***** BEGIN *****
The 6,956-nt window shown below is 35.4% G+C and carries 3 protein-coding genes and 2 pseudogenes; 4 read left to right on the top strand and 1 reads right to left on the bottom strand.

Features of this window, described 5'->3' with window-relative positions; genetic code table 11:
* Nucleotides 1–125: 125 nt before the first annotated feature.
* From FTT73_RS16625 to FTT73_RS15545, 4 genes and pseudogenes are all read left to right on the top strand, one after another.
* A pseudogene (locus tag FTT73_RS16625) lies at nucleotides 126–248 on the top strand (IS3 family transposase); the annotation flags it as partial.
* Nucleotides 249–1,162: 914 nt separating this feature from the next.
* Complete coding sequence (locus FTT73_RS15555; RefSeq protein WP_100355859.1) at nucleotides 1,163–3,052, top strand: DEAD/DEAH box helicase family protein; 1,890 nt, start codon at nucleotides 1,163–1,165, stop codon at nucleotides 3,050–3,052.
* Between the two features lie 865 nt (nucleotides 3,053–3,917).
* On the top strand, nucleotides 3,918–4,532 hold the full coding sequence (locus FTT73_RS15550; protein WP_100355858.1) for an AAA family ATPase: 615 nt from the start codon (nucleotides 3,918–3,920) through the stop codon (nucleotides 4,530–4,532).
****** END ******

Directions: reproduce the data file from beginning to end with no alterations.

The 6,956-nt window shown below is 35.4% G+C and carries 3 protein-coding genes and 2 pseudogenes; 4 read left to right on the top strand and 1 reads right to left on the bottom strand.

Features of this window, described 5'->3' with window-relative positions; genetic code table 11:
* Nucleotides 1–125: 125 nt before the first annotated feature.
* From FTT73_RS16625 to FTT73_RS15545, 4 genes and pseudogenes are all read left to right on the top strand, one after another.
* A pseudogene (locus tag FTT73_RS16625) lies at nucleotides 126–248 on the top strand (IS3 family transposase); the annotation flags it as partial.
* Nucleotides 249–1,162: 914 nt separating this feature from the next.
* Complete coding sequence (locus FTT73_RS15555; RefSeq protein WP_100355859.1) at nucleotides 1,163–3,052, top strand: DEAD/DEAH box helicase family protein; 1,890 nt, start codon at nucleotides 1,163–1,165, stop codon at nucleotides 3,050–3,052.
* Between the two features lie 865 nt (nucleotides 3,053–3,917).
* On the top strand, nucleotides 3,918–4,532 hold the full coding sequence (locus FTT73_RS15550; protein WP_100355858.1) for an AAA family ATPase: 615 nt from the start codon (nucleotides 3,918–3,920) through the stop codon (nucleotides 4,530–4,532).